In this section of the post, we’ll be providing a series of prescriptive steps to follow in evaluating and managing the privacy and security concerns of users in a multi-tenant cloud system.

  • Ensure there are effective governance and compliance processes: You can start by establishing privacy, security, and compliance policies that protect the corporate assets and intellectual property of your tenants.
  • Audit Business and Operational Processes: Have an independent party audit the compliance of your IT systems, especially the system that hosts your application and tenants’ data. Make sure everything complies with the industry, corporate, and government policies and requirements.
  • Manage People, identities, and Roles: The vendor must have a formalized system for managing their employees’ access to the resources that store, transmit, and execute customer applications and data. They should be able to demonstrate the overall effectiveness of this process to the tenant.
  • Effective Isolation: Our cloud security framework makes secure multi-tenancy possible by enforcing encryption policies and access controls for cloud and virtual infrastructure, segmenting cloud deployments, and effectively isolating each tenant’s data and critical applications.
  • Closely Monitor Collaborative Data Sharing: Collaboration controls will help you detect and monitor granular permissions on shared files, including those shared to users outside an organization via a web link. Employees may intentionally or inadvertently share confidential files through team spaces, emails, and cloud storage platforms such as Google Drive and Dropbox.
  • Enforce Data Loss Prevention: Data Loss Prevention software is designed to monitor the outgoing transmission of sensitive data within a SaaS application and even blocks the transmission. The software can detect and even prevent this data from being downloaded to a personal device. It’s also designed to block hackers and malware from accessing and downloading the data.

How Can Yurbi Help?

Yurbi is a modern BI platform that supports both single-tenant and multi-tenant architectures.

Yurbi in Multi-tenant Environments

If you have adopted a multi-tenant architecture, Yurbi has built-in dynamic data level security policies which can restrict each user to seeing just the data they are authorized to see. You can learn more about the details here.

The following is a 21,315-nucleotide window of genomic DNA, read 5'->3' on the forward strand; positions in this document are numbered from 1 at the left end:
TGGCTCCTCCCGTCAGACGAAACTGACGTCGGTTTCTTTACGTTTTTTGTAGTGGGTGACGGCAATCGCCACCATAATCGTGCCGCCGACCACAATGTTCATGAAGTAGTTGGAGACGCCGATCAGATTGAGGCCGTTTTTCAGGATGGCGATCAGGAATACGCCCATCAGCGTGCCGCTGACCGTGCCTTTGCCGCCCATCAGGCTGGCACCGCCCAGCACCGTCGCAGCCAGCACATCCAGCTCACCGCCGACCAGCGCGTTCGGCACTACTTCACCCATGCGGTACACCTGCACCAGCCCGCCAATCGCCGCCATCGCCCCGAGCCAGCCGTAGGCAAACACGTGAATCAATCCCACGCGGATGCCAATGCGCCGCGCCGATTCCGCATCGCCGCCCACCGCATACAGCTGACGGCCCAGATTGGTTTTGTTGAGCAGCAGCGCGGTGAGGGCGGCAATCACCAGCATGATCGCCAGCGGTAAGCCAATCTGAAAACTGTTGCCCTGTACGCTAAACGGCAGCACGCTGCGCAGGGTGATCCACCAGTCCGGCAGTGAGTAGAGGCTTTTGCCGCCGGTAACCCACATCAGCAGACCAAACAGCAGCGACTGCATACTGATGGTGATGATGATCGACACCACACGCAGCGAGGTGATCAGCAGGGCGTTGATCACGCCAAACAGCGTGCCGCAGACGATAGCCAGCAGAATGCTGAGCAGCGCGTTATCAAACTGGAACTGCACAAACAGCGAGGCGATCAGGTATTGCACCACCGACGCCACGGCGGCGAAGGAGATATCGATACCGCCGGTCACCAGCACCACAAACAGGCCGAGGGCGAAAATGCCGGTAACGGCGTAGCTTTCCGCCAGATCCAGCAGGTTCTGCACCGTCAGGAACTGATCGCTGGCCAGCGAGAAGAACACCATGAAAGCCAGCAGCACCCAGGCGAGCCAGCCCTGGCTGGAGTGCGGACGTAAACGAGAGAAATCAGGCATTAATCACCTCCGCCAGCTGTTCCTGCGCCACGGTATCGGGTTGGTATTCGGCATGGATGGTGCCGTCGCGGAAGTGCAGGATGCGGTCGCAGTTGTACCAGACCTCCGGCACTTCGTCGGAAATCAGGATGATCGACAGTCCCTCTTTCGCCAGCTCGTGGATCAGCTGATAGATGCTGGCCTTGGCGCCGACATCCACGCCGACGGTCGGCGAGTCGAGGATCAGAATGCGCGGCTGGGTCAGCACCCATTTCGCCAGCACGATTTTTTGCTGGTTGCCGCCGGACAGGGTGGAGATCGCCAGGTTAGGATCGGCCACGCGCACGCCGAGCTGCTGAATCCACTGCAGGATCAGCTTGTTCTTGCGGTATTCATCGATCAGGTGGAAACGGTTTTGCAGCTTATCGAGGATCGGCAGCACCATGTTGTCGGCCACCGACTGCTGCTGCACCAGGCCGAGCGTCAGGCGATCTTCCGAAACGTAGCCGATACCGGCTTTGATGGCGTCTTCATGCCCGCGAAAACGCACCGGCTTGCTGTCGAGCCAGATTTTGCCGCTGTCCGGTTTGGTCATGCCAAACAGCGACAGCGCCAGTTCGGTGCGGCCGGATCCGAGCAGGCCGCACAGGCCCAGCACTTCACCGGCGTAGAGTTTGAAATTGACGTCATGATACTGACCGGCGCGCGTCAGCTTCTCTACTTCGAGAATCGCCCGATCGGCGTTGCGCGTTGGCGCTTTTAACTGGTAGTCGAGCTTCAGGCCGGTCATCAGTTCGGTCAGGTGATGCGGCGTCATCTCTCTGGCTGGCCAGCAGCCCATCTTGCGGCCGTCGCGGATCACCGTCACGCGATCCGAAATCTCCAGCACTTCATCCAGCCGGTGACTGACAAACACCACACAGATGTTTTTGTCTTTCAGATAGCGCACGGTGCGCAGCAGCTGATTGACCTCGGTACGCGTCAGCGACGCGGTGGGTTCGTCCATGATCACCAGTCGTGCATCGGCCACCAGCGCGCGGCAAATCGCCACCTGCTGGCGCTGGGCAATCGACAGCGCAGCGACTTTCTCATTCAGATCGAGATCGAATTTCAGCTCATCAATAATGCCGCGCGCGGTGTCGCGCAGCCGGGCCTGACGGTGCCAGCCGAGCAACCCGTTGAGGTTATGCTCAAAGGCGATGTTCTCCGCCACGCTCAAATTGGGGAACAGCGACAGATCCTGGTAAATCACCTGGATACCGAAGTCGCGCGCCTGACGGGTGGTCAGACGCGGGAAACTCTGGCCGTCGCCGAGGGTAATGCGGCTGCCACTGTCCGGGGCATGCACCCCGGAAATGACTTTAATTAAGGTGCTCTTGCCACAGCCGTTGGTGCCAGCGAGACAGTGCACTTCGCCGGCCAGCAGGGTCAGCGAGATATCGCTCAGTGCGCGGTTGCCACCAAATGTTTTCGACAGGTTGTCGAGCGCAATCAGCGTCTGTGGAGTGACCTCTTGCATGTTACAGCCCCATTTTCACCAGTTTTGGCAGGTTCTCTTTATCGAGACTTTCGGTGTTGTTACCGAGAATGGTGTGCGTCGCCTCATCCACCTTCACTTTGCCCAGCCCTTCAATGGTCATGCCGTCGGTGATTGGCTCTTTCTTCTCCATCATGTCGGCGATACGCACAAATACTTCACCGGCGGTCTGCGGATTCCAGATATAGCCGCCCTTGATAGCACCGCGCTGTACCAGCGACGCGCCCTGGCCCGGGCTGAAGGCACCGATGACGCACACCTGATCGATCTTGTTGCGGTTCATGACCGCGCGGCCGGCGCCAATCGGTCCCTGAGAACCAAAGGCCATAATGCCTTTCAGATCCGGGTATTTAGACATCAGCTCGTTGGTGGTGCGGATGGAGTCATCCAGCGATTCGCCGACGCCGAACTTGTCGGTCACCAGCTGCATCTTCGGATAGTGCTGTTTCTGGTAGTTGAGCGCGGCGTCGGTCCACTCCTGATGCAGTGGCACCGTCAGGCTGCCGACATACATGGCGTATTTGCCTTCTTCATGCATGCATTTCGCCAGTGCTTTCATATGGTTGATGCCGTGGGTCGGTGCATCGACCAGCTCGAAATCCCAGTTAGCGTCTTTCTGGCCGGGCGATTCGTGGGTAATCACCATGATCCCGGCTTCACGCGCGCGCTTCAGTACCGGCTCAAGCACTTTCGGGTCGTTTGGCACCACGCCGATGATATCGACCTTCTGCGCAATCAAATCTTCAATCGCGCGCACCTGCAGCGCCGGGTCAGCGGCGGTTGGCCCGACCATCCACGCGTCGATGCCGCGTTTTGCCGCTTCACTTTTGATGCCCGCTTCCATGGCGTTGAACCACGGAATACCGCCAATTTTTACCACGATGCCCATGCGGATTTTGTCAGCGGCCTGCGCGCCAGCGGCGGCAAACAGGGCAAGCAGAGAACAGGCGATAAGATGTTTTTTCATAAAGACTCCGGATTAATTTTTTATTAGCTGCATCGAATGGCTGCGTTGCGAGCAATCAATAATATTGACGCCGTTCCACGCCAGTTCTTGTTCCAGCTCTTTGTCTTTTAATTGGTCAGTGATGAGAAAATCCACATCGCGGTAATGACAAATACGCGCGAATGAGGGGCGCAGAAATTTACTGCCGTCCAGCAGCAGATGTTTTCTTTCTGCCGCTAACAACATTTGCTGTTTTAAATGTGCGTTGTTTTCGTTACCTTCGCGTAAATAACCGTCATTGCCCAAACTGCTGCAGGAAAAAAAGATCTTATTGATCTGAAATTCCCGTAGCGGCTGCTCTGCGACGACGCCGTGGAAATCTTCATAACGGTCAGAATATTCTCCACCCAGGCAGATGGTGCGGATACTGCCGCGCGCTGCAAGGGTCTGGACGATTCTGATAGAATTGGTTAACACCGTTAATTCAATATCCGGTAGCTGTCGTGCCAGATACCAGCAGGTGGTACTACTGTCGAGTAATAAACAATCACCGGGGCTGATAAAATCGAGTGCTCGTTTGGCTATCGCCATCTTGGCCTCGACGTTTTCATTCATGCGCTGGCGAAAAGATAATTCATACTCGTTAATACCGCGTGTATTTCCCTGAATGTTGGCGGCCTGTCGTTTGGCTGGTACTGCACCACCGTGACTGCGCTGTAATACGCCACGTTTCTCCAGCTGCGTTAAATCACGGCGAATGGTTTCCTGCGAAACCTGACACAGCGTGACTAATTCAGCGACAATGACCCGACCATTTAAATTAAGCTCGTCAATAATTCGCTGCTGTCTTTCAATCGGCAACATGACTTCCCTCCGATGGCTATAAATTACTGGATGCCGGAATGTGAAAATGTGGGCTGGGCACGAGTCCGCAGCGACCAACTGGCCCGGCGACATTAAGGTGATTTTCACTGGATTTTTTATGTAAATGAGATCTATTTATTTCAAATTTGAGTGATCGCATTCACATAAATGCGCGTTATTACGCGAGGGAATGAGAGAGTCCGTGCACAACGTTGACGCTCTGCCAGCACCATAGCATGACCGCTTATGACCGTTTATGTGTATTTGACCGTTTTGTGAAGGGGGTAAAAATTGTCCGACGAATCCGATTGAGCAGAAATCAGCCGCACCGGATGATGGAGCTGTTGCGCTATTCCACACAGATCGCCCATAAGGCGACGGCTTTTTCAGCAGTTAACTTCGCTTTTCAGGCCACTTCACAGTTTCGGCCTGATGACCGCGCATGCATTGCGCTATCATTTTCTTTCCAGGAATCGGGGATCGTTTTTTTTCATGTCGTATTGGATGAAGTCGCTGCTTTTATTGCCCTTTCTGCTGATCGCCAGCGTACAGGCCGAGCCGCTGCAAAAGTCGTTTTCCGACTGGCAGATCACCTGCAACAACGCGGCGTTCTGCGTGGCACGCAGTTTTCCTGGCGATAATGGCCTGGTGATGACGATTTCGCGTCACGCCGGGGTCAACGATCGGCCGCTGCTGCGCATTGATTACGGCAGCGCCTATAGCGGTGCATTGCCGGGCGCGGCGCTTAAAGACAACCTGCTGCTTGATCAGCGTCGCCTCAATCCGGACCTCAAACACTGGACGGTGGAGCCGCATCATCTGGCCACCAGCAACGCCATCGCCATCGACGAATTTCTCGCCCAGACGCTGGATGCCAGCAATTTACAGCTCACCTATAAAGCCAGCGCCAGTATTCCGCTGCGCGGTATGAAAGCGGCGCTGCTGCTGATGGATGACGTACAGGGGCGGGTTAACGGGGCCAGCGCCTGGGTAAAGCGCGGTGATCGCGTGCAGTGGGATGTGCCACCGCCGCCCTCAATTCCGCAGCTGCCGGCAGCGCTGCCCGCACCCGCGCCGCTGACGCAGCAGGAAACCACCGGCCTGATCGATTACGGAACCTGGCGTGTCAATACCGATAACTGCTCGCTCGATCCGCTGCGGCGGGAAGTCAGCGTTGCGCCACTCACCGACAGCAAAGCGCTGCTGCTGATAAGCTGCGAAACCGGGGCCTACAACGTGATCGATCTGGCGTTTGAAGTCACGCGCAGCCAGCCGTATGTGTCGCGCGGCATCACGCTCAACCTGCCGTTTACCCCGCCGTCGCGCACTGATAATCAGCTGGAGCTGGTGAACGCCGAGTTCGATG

Yurbi allows you to segment tenants into isolated units, where users can not only view but also build reports and dashboards.

Users can schedule reports and have visibilities only to the data, reports, and users that are contained within their tenant. Even when all the data is centrally stored in a multi-tenant database.

Yurbi in Single-tenant Environments

If you have adopted a single-tenant architecture Yurbi supports that as well. There are multiple what you can leverage Yurbi in a single-tenant environment. If you provide wholly separate environments per tenant, simply install a separate Yurbi server as part of your tenant environment.

However, a Yurbi server per tenant is not needed.

A single Yurbi server can support many single-tenant environments due to our Yurbi App/Data Source model. You can learn more about the Yurbi App here, but essentially each client database has a unique connection with Yurbi and all permissions can be applied to allow a single user or group of users to only have access to that data source. Security is built-in to isolate data between tenants due to the single-tenant architecture.

If all your schemas are the same, you can even define the data source connection per user and leverage the same Yurbi App, this makes the source of data dynamic per user. However, if you do customize per customer, simply cloning a master Yurbi App allows you to customize the schema just for that customer.

Contact Us to Learn More

If Yurbi sounds like the embedded analytics that may fit your requirements, reach out to us and let’s discuss further.

Schedule a demo or reach out to us to learn more here.